Wednesday, November 23, 2011

Out and about - Auckland

I recently traveled up to Auckland to speak at the annual 'Planning for a volcanic crisis' short course - this is a two day course designed for people involved in all aspects of natural hazard management, emergency managers, local council and planners etc.  Auckland is a great place to hold this course as it is built upon a volcanic field made up of over 50 separate volcanoes! 
Volcanoes in NZ

There are three types of volcanoes in New Zealand:
*Cone eg. Ruapehu and Egmont,
*Caldera eg. Taupo,
*Volcanic field eg. Auckland and Northland,

You can find more info on the different types of volcanoes here .  

In Auckland each eruption has occurred at a different location, with a single 'hot spot' of magma about 100km below the city, this means that any new activity will come from a different area - not one of the existing volcanoes. Today most of these volcanoes have been quarried, made into parks or been built on.

The field will probably erupt again as overseas examples show that volcanic fields can last for a very long time (over 1million years) and the Auckland field is only around 250,000yrs old - if it helps volcanic fields typically produce small
infrequent eruptions compared to the other types.    You can get more information, and see how GeoNet monitors the Auckland Volcanic field here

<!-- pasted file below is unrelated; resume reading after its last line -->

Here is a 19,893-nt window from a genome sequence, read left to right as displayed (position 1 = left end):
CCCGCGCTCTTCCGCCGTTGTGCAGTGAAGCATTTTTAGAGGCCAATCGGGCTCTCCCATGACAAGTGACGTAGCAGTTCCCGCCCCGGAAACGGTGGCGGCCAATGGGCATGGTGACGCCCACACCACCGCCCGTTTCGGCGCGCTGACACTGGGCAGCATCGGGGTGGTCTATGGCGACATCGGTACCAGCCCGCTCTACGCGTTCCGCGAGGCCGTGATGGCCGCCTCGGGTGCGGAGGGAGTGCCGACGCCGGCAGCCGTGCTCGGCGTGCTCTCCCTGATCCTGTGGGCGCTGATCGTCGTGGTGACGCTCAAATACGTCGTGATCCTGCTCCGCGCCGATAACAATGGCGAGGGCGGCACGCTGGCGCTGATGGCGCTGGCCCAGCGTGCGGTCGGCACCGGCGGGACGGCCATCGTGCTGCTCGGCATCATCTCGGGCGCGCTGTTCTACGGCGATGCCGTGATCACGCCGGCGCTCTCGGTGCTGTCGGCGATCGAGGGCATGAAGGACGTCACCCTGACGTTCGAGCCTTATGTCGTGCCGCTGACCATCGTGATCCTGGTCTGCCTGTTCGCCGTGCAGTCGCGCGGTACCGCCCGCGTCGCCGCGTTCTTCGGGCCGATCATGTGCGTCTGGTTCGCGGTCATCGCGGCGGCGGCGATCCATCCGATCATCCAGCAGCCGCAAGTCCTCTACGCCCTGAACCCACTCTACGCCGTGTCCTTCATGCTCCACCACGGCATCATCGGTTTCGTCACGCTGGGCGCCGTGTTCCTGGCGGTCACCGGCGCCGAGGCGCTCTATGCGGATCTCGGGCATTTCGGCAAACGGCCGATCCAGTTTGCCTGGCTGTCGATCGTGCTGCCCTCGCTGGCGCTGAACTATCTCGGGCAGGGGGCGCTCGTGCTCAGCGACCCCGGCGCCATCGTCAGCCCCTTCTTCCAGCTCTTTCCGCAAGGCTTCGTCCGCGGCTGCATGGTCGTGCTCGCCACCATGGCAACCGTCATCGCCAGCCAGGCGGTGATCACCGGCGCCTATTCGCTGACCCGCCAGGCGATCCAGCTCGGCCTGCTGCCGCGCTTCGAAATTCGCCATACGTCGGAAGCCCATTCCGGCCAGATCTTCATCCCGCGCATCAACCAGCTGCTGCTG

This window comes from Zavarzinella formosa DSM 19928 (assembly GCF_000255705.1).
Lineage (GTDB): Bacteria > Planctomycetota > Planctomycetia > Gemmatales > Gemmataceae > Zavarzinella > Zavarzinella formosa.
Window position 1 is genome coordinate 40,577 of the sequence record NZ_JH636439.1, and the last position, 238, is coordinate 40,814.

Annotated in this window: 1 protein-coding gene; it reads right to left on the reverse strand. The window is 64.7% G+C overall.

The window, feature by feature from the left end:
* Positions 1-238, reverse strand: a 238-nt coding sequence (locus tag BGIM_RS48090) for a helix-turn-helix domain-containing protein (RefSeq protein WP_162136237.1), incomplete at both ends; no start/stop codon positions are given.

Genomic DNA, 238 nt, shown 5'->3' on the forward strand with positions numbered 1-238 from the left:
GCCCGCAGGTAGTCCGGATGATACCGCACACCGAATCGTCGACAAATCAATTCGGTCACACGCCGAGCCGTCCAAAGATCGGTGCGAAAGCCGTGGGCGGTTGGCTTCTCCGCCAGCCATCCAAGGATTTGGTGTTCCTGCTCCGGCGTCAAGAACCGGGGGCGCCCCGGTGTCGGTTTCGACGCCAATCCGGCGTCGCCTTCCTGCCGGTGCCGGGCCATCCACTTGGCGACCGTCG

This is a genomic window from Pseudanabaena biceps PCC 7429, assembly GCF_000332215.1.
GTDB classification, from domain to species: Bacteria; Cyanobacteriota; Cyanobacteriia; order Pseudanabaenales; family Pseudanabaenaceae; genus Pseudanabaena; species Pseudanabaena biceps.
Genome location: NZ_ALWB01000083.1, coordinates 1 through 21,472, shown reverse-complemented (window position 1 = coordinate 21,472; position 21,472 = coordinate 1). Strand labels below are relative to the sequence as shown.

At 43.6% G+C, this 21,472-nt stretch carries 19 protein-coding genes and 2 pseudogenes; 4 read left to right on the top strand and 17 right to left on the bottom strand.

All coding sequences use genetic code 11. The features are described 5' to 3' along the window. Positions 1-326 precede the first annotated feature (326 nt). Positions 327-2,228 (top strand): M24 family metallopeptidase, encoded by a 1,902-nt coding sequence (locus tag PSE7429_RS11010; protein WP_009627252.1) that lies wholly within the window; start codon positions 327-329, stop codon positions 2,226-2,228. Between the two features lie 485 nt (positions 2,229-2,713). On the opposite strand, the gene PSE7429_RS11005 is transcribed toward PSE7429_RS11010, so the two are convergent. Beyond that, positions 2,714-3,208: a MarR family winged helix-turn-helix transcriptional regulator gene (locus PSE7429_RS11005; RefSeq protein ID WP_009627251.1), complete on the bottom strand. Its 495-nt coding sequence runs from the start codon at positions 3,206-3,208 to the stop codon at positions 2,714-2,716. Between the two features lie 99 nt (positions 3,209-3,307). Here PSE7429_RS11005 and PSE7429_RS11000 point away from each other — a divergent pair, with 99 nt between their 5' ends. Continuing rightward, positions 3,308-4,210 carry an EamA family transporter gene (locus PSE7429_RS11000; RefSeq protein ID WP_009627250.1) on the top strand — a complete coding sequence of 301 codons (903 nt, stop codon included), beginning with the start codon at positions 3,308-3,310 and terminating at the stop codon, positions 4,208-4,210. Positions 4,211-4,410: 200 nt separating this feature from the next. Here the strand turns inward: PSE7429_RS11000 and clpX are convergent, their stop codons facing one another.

Islington Bay
The last eruption in Auckland was about 600yrs ago at Rangitoto Island, we headed over on a ferry to check it out! We had great weather for the trip as well! 

Rangitoto Island was formed during two eruptions, 600 and 550years ago, it is 260m high and can be seen just North-East of Auckland city.  Thanks to DoC Rangitoto is pest free and also the home to the worlds largest Pohutukawa forest!  

You can see various neat geological features on the island, and even explore lava tunnels. These are formed from paehoehoe lava flows, where the exterior cooled and crusted over creating a tube that allowed the molten lava within to continue flowing, as the lava flow decreased at the end of the eruption, these tunnels were left behind. (if you visit take a torch, sturdy shoes and don't think of wetas!!)

A video of some of the sights below...

Are you prepared?   Get Ready, Get Thru   


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